StampNews.com is glad to inform that Aruba Post has introduced its new issue honoring the Indians of Aruba and their art. The issue consists of four items that depict geometric patterns (petrographs) peculiar to Indian culture.
Some of the only remainders of Aruba's native past are to be found in the form of surviving petrographs (rock drawings or rock paintings) and petroglyphs (carved or incised glyphs).
The petrographs were created by the migrating Caquetio natives from the Venezuelan mainland, and it is believed that the drawings were made by Caquetio groups living on Aruba or those migrating further north into the Caribbean archipelago.
It is estimated that the Aruba rock drawings are about one thousand years old. Aruba holds a special place in the study of Caribbean petrographs because of the fact that, given the relatively very small size of the island, a great quantity of petrographs are found all over the island, with a higher concentration in the caves along the northern coast. Also Aruba stands out because of the fact that three color of petro-graphs can be found: White, red and dark brown.
Often these types of designs and colors overlap each other, as if the early Caquetios ran out of space and created new drawings over the existing ones. This probably implies that the specific place of the drawings held an important meaning for the first inhabitants of these southern Caribbean islands.
Also, it seems that quite a few groups of specific designs can be distinguished all over the island. These groups consist of abstract forms, stylized figures, natural figures such as human and animal forms, and geometric shapes.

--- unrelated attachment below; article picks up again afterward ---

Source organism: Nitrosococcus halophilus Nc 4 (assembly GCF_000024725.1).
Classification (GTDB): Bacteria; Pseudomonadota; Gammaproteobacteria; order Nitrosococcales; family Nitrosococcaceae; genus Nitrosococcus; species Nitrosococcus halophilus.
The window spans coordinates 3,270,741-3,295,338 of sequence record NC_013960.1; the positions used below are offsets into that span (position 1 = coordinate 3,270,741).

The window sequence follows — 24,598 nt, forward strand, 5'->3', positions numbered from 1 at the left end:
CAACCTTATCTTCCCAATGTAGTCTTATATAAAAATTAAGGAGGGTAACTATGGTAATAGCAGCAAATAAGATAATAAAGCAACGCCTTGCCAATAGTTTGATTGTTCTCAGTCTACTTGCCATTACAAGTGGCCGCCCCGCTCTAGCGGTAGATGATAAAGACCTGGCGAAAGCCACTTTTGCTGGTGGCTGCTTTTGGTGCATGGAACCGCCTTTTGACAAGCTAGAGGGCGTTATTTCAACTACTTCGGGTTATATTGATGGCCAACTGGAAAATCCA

All of these were created with natural, highly durable and sustainable materials, applied with fingers or short brushes, and either in cave entrances, large cave openings, or in the hollow parts of Aruba's huge diorite boulders.
The designs represented in this stamp series all originate from the Fontein Cave, a well-known large limestone cave that used to be submerged and now stands at a half kilometer inland on the northern coast. The different design forms show the great variety of visually strong designs that form the Fontein Cave collection, most of which have been drawn on the relatively flat ceilings of the cave.
It is not known exactly for which purpose these drawings were created, nor is it known with certitude what meaning lies hidden in each of these drawings. This knowledge seems to be forever lost to the present generations. We can only guess as to their true symbolic meaning and function, or interpret the drawings according to our own modern-day perspective and experiences.